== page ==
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Editorial: A devastating defeat for the rights of women

Sun Sentinel Editorial Board, South Florida Sun Sentinel on

Published in Op Eds

Overturning Roe v. Wade is not the first time the Supreme Court has driven a dagger into the heart of human rights and further divided a deeply troubled nation. But not since the 19th century have there been other decisions so dreadfully indefensible and consequential.

Friday’s announcement in the Mississippi abortion case, no less shocking for having been leaked months ago, is a new chapter in infamy, as pernicious as Dred Scott v. Sandford in 1857 and Plessy v. Ferguson in 1896.

Dred Scott brought on the Civil War, holding that Blacks could not be citizens, with no rights worthy of respect, and that Congress could not ban slavery in the territories. Plessy condoned separate but equal and legalized much of slavery under the guise of Jim Crow. Millions suffered, and still suffer, from the lingering consequences.

Now the court has ruled that women — more than half of our population — have no rights that politicians or judges are bound to respect other than perhaps the right to vote, which is specified in the Constitution. More than half the states are expected to ban abortion entirely. Thirteen of them have “trigger” laws in place.

The decision is particularly astonishing because as Chief Justice John Roberts pointed out, the court could have upheld Mississippi’s law without overturning Roe. What it did was judicial activism at its wildest, utterly violating what judicial conservatives claim to believe and what the court has long practiced.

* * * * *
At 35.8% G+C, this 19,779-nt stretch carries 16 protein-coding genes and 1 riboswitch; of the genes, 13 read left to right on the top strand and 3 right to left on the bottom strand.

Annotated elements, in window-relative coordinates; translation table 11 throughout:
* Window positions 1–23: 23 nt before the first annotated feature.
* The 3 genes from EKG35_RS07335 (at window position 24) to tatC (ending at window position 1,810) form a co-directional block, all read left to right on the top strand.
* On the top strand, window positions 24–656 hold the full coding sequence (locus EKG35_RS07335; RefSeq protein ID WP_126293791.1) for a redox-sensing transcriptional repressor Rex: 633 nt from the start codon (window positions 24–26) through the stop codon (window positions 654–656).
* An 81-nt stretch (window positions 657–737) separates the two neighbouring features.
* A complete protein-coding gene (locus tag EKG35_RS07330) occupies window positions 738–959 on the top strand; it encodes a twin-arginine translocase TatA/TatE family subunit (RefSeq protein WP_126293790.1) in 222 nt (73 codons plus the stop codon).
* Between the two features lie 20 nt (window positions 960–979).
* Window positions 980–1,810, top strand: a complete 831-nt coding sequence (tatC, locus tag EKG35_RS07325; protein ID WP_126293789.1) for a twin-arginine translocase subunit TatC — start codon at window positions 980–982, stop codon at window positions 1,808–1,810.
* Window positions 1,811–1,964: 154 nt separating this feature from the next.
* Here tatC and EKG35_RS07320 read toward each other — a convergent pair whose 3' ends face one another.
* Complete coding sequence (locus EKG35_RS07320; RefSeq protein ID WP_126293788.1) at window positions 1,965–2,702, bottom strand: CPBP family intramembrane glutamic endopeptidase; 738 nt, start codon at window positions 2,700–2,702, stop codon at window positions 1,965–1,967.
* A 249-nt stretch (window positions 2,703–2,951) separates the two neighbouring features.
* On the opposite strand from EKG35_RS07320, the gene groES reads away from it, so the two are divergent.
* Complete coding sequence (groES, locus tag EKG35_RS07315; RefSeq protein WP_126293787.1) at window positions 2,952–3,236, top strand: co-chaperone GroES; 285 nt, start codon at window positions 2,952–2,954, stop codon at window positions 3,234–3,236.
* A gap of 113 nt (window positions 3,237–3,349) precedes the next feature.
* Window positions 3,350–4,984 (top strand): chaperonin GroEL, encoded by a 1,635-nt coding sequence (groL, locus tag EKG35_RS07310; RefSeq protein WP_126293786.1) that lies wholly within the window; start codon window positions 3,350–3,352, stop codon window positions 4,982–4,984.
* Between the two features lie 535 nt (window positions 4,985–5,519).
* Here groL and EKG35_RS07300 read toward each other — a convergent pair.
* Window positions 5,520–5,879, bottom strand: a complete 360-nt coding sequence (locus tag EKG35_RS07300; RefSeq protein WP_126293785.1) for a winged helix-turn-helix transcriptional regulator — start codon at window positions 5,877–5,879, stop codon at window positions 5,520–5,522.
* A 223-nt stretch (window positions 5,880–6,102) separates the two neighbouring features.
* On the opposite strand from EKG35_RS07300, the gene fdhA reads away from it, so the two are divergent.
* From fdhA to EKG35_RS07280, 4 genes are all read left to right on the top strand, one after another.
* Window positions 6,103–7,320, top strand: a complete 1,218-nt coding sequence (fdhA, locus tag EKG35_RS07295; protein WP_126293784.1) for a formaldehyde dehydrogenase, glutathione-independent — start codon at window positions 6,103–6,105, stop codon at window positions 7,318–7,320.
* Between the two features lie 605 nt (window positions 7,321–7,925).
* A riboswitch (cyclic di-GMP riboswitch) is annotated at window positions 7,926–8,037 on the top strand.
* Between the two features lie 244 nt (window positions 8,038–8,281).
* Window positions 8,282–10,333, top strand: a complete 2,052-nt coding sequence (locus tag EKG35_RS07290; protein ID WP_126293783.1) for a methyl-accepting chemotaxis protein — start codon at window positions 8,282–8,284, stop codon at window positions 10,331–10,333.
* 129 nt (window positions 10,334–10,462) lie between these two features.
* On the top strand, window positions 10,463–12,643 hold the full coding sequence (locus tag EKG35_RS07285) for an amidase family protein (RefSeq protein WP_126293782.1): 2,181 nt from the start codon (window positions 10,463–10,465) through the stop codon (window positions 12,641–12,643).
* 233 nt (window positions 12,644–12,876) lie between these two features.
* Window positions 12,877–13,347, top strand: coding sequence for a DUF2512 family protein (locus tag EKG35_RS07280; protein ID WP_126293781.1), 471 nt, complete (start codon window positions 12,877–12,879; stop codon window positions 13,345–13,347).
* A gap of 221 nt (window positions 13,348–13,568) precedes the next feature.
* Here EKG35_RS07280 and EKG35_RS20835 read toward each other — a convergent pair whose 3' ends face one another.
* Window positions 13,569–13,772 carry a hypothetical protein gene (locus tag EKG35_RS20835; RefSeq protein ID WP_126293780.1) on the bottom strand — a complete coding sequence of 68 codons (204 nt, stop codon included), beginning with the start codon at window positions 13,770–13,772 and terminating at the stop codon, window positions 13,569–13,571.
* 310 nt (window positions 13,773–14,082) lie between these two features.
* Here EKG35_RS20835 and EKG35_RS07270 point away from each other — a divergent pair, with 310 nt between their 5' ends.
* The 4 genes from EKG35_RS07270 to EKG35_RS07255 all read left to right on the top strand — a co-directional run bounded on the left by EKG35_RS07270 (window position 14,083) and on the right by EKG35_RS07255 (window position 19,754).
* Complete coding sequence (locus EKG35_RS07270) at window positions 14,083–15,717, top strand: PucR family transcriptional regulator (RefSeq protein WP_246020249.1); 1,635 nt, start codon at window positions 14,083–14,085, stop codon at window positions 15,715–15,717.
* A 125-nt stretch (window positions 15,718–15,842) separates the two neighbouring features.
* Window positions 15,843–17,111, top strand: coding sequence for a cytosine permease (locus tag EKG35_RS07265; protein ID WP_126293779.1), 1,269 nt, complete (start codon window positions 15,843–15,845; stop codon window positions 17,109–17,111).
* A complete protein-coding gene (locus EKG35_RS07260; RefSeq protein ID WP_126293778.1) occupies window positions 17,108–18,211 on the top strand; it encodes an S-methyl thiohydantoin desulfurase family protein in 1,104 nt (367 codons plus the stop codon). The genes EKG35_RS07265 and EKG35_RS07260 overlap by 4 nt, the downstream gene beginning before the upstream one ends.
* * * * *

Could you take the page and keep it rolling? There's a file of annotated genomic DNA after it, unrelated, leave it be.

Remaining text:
Moreover, as the three dissenters warned, other vital precedents are now vulnerable, notably the 1965 decision in Griswold v. Connecticut overturning a state ban on contraception. That established the constitutional right of privacy on which Roe was based eight years later.

More recent decisions ending sodomy laws and legalizing same-sex marriage are likely endangered, too, considering the court’s flagrant disrespect for settled law that unsettles religious zealots.

The most radical of the reactionary justices, Clarence Thomas, said outright in his concurring opinion that Griswold and the others should be reconsidered. It’s odd he didn’t mention Loving v. Virginia, which outlawed bans on interracial marriages — like his own. But if the others are imperiled, logically so is that.

Friday’s decision will prevent only legal, safe abortions. Women with enough time and money to travel to states like California will still obtain them. Those who can’t will bear children whom they can’t afford to care for properly or obtain abortions under life-threatening conditions.

In some states, women will be forced to bear a rapist’s child, or their own father’s.

As Justice Stephen Breyer’s dissent made plain, “Across a vast array of circumstances, a state will be able to impose its moral choice on a woman and coerce her to give birth to a child.”

Afghanistan’s Taliban have American counterparts. The coat hangers and back-alley butchers are back.

They’re not back in Florida — yet. In 1989, the Florida Supreme Court established abortion as a protected right under Florida’s constitutional privacy provision.